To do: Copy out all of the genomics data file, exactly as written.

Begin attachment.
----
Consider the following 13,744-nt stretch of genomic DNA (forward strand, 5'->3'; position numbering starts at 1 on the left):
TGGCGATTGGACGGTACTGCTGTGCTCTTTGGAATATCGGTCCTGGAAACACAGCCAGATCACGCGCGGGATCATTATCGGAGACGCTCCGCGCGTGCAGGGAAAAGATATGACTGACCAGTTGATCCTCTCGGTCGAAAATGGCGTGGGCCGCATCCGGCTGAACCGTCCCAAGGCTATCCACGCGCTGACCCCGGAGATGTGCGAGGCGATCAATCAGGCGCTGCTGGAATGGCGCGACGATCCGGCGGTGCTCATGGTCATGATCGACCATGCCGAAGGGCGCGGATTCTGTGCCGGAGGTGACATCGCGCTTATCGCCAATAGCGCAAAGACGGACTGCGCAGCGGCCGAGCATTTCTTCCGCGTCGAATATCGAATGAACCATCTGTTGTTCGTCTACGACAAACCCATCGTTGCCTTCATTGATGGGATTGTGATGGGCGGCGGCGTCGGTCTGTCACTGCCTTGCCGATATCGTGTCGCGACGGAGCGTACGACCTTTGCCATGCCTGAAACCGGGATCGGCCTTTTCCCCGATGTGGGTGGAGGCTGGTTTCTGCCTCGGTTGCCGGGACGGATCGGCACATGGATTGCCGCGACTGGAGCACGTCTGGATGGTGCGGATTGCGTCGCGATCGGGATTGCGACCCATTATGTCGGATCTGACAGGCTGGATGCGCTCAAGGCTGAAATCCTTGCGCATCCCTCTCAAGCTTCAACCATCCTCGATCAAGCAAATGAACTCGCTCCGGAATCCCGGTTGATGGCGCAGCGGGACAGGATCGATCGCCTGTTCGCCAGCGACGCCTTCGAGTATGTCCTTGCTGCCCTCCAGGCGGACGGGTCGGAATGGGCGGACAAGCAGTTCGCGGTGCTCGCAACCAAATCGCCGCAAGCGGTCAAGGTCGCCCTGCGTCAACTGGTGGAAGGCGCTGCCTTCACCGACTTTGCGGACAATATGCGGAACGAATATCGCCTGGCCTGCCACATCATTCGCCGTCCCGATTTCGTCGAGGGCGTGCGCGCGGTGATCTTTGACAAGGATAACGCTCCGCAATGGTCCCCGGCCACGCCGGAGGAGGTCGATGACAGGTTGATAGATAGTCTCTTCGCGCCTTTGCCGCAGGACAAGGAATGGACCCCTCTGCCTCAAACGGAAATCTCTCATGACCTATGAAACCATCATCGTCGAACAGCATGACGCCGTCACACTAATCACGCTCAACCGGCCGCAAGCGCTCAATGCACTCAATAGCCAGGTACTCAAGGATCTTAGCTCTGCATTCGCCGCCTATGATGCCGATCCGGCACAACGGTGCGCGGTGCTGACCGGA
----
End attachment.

Consider the following 13,744-nt stretch of genomic DNA (forward strand, 5'->3'; position numbering starts at 1 on the left):
TGGCGATTGGACGGTACTGCTGTGCTCTTTGGAATATCGGTCCTGGAAACACAGCCAGATCACGCGCGGGATCATTATCGGAGACGCTCCGCGCGTGCAGGGAAAAGATATGACTGACCAGTTGATCCTCTCGGTCGAAAATGGCGTGGGCCGCATCCGGCTGAACCGTCCCAAGGCTATCCACGCGCTGACCCCGGAGATGTGCGAGGCGATCAATCAGGCGCTGCTGGAATGGCGCGACGATCCGGCGGTGCTCATGGTCATGATCGACCATGCCGAAGGGCGCGGATTCTGTGCCGGAGGTGACATCGCGCTTATCGCCAATAGCGCAAAGACGGACTGCGCAGCGGCCGAGCATTTCTTCCGCGTCGAATATCGAATGAACCATCTGTTGTTCGTCTACGACAAACCCATCGTTGCCTTCATTGATGGGATTGTGATGGGCGGCGGCGTCGGTCTGTCACTGCCTTGCCGATATCGTGTCGCGACGGAGCGTACGACCTTTGCCATGCCTGAAACCGGGATCGGCCTTTTCCCCGATGTGGGTGGAGGCTGGTTTCTGCCTCGGTTGCCGGGACGGATCGGCACATGGATTGCCGCGACTGGAGCACGTCTGGATGGTGCGGATTGCGTCGCGATCGGGATTGCGACCCATTATGTCGGATCTGACAGGCTGGATGCGCTCAAGGCTGAAATCCTTGCGCATCCCTCTCAAGCTTCAACCATCCTCGATCAAGCAAATGAACTCGCTCCGGAATCCCGGTTGATGGCGCAGCGGGACAGGATCGATCGCCTGTTCGCCAGCGACGCCTTCGAGTATGTCCTTGCTGCCCTCCAGGCGGACGGGTCGGAATGGGCGGACAAGCAGTTCGCGGTGCTCGCAACCAAATCGCCGCAAGCGGTCAAGGTCGCCCTGCGTCAACTGGTGGAAGGCGCTGCCTTCACCGACTTTGCGGACAATATGCGGAACGAATATCGCCTGGCCTGCCACATCATTCGCCGTCCCGATTTCGTCGAGGGCGTGCGCGCGGTGATCTTTGACAAGGATAACGCTCCGCAATGGTCCCCGGCCACGCCGGAGGAGGTCGATGACAGGTTGATAGATAGTCTCTTCGCGCCTTTGCCGCAGGACAAGGAATGGACCCCTCTGCCTCAAACGGAAATCTCTCATGACCTATGAAACCATCATCGTCGAACAGCATGACGCCGTCACACTAATCACGCTCAACCGGCCGCAAGCGCTCAATGCACTCAATAGCCAGGTACTCAAGGATCTTAGCTCTGCATTCGCCGCCTATGATGCCGATCCGGCACAACGGTGCGCGGTGCTGACCGGA